GC-F: “My set up is about a 50/50 mix of hardware and software synthesisers. The Prophet synth (both my hardware and software emulations) is a pretty central instrument to the sound. Beyond that, if there is one thing that defines the sound, it’s gallons of reverb. I mainly use Valhalla VintageVerb, because it can do everything from the subtle to the completely overblown sound that decays into the infinite.”

      “Interim Report, March 1979” mercilessly evokes the golden age of Brutalist town planning, with dystopian analogue synths conjuring images of graffiti-covered subways, desolate multi-storey car parks and crumbling branches of C&A.” Bob Fischer, Fortean Times.

      “People & Industry” is presented as a deluxe vinyl pressing on blue/white vinyl manufactured by Pallas in Diepholz, Germany.

      STAFF COMMENTS

      Barry says: Chapman-Fox returns to the superb Castles In Space for his second outing following the fantastically well-received and beautifully presented 'Interim Report..'. This time sees a similar focus on melody but imbued with a widescreen sensitivity previously unheard on the wonderfully utilitarian electronics of the first release. A perfect follow-up, and a great sign for the future.

      TRACK LISTING

      1. Fanfare For The Working Man
      2. Built By Robots
      3. Petrochemical
      4. This Is The Age Of The Train
      5. Man And Manufacturing
      6. Part Of The Union
      7. Polytechnic
      8. Eye See Eye
      9. Managed Decline
      10. Aerospace (bonus)
      11. Industrial Zone (bonus)

      Warrington-Runcorn New Town Development Plan

      Interim Report, March 1979 - 2022 Reissue

        “Interim Report, March 1997” by Warrington-Runcorn New Town Development Plan is Gordon Chapman Fox’s hymn and homage to the brutalist beauty of Cheshire’s designated new towns of Warrington and Runcorn.

        Chapman-Fox grew up in Lancashire, and having been a frequent user of the famous Preston Bus Station in his youth, he was struck by the enormous chasm between the sixties architects utopian vision for what new towns should be and the sticky-floored, piss-streaked reality. He explains: “The more I looked into it, the appeal of these visionary architects grew. It felt like perhaps the most visionary building projects of all post war Britain were some of the estates built in Warrington and Runcorn new towns, these twin towns on either side of the Mersey. The estates of Runcorn were space-age futurist with external plumbing, rounded windows and raised walkways. But as housing, they were a failure. Runcorn was the last great UK modernist, futurist building project built with a community in mind. “Interim Report, March 1979” looks at this interim, this gap between vision and reality.”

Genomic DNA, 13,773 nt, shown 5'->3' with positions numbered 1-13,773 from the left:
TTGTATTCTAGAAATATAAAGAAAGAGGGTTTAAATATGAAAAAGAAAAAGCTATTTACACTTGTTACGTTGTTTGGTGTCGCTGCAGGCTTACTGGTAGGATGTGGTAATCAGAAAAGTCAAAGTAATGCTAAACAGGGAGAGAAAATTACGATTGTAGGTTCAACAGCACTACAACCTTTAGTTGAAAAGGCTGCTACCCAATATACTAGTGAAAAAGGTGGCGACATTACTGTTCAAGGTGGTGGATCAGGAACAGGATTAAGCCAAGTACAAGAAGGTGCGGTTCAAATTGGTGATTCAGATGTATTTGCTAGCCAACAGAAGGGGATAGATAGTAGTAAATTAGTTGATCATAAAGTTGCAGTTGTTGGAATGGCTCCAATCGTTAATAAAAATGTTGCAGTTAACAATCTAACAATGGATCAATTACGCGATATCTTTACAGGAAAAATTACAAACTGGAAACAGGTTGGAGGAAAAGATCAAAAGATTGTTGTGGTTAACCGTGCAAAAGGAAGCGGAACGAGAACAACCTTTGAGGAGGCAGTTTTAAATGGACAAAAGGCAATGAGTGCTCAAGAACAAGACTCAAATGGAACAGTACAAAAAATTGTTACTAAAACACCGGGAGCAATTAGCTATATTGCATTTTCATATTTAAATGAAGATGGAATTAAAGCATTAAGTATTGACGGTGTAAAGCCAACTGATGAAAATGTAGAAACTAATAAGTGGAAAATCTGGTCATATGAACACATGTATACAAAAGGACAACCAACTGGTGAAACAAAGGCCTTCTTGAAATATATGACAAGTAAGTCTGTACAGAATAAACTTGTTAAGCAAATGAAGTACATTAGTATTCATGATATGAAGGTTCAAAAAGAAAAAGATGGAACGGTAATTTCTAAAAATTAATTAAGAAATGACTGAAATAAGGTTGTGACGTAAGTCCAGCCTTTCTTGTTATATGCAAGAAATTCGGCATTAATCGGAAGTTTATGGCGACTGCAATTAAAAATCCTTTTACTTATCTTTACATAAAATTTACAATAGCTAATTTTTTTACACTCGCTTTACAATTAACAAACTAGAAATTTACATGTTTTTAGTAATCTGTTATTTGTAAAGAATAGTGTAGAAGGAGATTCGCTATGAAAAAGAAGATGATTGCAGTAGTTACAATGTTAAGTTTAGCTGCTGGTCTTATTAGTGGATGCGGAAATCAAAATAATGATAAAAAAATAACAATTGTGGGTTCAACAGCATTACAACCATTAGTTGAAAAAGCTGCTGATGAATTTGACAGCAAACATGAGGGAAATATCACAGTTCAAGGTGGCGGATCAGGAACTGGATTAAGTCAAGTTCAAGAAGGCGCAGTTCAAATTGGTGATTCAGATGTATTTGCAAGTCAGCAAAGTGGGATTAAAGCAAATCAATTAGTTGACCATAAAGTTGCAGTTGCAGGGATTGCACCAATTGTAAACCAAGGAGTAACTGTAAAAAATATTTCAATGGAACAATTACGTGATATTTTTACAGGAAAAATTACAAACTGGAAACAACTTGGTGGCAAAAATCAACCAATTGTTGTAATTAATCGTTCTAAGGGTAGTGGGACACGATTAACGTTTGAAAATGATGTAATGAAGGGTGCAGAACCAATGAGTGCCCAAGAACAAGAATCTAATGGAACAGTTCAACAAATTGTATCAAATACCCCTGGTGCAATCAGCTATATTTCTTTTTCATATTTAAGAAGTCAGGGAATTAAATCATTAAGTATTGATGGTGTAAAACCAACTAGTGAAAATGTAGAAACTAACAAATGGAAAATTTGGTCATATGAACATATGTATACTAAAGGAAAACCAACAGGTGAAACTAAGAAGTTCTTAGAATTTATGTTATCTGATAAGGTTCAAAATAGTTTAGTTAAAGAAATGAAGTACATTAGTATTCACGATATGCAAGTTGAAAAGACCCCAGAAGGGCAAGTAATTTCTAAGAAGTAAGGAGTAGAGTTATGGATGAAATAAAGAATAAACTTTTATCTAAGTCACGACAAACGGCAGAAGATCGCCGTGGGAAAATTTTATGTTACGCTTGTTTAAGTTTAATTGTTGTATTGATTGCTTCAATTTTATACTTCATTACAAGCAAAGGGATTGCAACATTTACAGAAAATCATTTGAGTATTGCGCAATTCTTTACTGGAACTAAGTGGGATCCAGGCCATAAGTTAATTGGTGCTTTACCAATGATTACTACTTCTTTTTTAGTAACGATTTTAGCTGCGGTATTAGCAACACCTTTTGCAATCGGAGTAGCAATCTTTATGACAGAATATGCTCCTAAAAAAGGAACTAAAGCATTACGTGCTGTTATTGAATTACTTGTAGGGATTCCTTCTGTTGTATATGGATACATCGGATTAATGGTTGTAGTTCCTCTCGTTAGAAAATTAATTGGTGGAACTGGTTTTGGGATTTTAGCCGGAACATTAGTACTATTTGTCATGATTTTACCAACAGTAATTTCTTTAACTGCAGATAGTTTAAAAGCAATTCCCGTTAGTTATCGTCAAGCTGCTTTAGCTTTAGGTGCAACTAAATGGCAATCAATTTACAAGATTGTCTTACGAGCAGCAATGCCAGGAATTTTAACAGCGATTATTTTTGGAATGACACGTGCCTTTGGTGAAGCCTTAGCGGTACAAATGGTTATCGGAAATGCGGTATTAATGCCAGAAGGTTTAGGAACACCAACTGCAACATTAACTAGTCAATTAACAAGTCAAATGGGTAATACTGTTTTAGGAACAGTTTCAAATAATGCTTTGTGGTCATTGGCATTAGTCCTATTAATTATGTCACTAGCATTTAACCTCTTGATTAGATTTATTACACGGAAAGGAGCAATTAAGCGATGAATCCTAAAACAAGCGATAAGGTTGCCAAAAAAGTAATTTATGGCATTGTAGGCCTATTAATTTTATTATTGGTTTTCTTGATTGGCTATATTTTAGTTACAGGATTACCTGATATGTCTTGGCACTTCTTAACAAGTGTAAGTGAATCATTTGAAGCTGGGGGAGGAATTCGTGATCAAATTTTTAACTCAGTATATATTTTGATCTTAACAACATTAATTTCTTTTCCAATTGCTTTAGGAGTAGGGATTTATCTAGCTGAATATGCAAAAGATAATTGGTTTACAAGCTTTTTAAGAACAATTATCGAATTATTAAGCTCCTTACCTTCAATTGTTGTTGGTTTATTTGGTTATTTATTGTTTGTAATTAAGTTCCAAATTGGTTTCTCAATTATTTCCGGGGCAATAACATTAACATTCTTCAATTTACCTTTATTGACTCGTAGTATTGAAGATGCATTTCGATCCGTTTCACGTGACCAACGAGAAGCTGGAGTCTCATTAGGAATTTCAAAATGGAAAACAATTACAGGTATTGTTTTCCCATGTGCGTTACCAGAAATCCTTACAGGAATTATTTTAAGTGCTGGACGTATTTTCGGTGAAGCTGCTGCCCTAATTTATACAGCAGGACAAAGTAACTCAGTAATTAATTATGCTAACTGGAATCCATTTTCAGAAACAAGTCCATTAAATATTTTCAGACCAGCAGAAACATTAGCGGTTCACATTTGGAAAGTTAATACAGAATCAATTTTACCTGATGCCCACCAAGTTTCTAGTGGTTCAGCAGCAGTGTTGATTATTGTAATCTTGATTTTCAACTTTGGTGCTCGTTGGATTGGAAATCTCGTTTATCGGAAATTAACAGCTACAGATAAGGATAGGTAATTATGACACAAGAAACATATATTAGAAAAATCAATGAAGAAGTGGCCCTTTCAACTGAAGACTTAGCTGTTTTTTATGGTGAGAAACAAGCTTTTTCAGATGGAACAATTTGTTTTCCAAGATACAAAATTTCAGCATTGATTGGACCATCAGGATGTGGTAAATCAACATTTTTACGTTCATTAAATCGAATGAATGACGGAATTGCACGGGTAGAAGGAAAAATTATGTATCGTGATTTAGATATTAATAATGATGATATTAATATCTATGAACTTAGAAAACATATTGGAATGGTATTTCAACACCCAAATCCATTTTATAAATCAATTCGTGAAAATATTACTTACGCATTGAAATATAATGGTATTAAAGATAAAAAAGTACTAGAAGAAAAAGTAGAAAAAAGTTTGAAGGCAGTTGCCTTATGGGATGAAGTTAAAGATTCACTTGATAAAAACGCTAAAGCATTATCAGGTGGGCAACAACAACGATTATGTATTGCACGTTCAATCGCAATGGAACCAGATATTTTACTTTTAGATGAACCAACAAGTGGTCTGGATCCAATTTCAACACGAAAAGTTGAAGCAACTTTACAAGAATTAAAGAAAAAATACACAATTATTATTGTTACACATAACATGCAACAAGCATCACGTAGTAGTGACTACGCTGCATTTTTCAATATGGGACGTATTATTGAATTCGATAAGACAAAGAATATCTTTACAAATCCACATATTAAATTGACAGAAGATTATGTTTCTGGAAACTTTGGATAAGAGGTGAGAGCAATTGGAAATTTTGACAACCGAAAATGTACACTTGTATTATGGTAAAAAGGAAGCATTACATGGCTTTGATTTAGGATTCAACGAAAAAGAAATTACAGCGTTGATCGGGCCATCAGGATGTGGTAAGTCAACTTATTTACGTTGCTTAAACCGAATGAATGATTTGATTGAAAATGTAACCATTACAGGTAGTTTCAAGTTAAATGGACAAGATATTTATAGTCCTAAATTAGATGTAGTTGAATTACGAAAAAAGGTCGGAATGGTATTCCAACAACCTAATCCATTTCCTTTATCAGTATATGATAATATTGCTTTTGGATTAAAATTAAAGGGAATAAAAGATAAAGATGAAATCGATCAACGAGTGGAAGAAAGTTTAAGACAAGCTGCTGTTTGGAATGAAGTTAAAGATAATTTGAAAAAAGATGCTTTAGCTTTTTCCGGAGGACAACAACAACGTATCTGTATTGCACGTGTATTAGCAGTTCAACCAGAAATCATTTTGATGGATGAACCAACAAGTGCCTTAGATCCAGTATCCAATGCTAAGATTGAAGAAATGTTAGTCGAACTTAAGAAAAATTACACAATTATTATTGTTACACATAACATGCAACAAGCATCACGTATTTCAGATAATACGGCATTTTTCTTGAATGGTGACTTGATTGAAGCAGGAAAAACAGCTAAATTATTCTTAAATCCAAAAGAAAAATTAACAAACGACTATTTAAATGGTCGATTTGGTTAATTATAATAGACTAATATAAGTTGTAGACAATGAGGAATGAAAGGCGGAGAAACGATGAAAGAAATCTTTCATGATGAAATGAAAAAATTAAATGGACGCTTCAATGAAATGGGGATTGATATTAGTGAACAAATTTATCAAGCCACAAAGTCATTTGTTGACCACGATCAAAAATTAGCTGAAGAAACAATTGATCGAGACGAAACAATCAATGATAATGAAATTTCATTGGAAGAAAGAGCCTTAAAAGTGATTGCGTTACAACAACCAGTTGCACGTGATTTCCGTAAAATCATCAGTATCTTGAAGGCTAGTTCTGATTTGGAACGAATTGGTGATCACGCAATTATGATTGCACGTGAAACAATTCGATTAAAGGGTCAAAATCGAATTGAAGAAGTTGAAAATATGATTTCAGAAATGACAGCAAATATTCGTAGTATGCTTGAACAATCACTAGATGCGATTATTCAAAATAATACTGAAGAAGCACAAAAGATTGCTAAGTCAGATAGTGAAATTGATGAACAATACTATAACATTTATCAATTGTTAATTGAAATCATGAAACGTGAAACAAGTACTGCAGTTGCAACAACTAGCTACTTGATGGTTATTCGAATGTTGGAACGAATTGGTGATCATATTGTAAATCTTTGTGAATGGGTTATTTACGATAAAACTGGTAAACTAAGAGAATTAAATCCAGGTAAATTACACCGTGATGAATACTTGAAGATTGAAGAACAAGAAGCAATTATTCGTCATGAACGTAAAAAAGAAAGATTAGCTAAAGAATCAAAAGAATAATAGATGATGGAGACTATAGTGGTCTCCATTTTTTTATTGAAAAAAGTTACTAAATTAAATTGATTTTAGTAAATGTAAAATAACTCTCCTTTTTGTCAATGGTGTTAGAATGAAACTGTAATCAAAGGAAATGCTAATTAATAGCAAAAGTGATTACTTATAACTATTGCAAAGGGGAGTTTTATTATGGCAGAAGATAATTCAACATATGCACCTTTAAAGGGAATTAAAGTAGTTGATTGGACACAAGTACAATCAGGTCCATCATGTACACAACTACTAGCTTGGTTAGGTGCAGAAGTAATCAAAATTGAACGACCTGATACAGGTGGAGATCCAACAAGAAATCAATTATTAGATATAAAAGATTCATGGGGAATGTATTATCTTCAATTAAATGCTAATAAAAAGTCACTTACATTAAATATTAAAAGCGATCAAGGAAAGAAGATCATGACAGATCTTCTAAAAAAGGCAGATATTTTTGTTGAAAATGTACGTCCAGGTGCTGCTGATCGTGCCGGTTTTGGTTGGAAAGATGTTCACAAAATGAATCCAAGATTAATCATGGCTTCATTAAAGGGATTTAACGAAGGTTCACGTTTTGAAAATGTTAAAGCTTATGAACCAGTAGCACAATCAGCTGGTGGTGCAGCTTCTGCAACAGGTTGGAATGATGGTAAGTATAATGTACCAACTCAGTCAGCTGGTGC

At the time of recording the album, he says, “It seemed like there were a lot of ersatz-soundtracks to lost John Carpenter films, or obscure giallo “classics”. I preferred to find inspiration from the surreality of the mundane, hence the creation of Warrington Runcorn New Town Development Plan. 1979 seemed the perfect point to be located in time, sitting on the razor’s edge between the post-war consensus and the dawn of Thatcherism. As the concept took hold, I tried to format the music according to the capabilities of a small, provincial recording studio in 1979. I limited the number of instruments available, the number of tracks available and so on. This really helped to shape the album and anchor the concept. As a teenager, I was into rock and looking for ever more extreme sounds - AC/DC gave way to Metallica gave way to Carcass. But by the 90s I heard Warp artists and that was me hooked. What they were doing could be far more brutal than anything by four sweaty long-haired guys with guitars. But it could also be funky, beautiful, ethereal, melodic and so much more.” It’s that ethereality and true sense of time and place that Chapman-Fox has captured so well here. “1979 marked a change in the political and wider culture of British society. The Warrington- Runcorn development marks the swan song of post-war urban planning in the UK – soon the ethos of building better communities would be replaced by Thatcherite “no such thing as society” and “Greed is good” mentality. And look where that got us…“

        TRACK LISTING

        A1: Gateway To The North
        A2: Aeriel Views By Helicopter
        A3: Castlefields
        A4: The Town Of Tomorrow
        B1: Intercity
        B2: Shopping City
        B3: Windmill Hill
        B4: Gateway To The Future


        Latest Pre-Sales

        167 NEW ITEMS

        We’re heading to @nightanddaycafe this Friday, Feb 3rd, to host the launch of the new album from @NileMarr ‘Lonely… https://t.co/7VJXcz3fbs
        Mon 30th - 7:49
        🔵 BLUE MONDAY 🔵 Coil - ‘Queens Of The Circulating Library’ reissue out now via @daisrecordshttps://t.co/fnNbhZ23oz
        Mon 30th - 5:48
        Tom Verlaine 1949 - 2023. Thank you for the music. https://t.co/uQb3iWX5C4
        Sat 28th - 10:48
        After doing a shop window take over back in Nov with empty sleeves. The vinyl is finally here 🙌 Léna C - Promenade… https://t.co/nVagAWC9we
        Fri 27th - 4:24
        E-newsletter —
        Sign up
        Back to top